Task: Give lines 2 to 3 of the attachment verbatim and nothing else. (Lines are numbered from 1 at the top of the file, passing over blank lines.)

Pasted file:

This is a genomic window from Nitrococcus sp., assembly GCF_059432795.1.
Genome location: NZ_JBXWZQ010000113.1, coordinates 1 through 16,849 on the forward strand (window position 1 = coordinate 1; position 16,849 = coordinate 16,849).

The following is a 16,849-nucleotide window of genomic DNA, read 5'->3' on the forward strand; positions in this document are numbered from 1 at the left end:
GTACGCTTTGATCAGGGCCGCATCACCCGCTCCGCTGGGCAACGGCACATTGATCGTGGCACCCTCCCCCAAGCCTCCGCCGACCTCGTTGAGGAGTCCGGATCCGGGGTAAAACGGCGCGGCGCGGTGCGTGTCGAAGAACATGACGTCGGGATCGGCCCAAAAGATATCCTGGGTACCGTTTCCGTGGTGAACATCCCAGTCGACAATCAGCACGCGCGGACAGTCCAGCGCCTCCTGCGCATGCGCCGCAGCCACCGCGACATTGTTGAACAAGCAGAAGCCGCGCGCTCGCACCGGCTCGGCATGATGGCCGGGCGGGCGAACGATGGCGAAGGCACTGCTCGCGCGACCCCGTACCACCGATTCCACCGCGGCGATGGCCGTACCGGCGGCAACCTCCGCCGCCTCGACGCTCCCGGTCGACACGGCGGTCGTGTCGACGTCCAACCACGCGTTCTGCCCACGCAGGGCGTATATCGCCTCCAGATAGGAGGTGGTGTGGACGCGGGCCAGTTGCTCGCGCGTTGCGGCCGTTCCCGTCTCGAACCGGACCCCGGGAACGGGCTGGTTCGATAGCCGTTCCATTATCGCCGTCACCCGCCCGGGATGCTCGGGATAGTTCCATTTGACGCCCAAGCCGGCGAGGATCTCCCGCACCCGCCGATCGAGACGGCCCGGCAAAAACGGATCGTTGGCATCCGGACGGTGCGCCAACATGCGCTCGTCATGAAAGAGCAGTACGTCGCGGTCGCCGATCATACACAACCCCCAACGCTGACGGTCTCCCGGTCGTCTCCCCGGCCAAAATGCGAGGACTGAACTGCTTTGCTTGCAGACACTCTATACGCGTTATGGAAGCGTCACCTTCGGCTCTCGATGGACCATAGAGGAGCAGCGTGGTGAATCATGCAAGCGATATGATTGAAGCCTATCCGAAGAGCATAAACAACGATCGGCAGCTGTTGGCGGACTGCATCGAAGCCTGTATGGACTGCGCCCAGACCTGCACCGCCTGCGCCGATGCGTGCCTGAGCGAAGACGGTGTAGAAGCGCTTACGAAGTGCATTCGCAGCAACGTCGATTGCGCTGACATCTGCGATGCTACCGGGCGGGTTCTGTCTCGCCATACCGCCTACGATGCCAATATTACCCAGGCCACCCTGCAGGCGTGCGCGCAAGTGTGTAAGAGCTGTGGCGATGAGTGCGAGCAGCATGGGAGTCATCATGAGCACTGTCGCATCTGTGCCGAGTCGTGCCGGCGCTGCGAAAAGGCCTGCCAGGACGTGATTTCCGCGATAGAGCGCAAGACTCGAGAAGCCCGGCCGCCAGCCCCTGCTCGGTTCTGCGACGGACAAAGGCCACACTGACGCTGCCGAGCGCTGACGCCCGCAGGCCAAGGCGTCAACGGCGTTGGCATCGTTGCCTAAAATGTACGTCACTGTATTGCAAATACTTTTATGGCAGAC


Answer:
Genome location: NZ_JBXWZQ010000113.1, coordinates 1 through 16,849 on the forward strand (window position 1 = coordinate 1; position 16,849 = coordinate 16,849).

The following is a 16,849-nucleotide window of genomic DNA, read 5'->3' on the forward strand; positions in this document are numbered from 1 at the left end: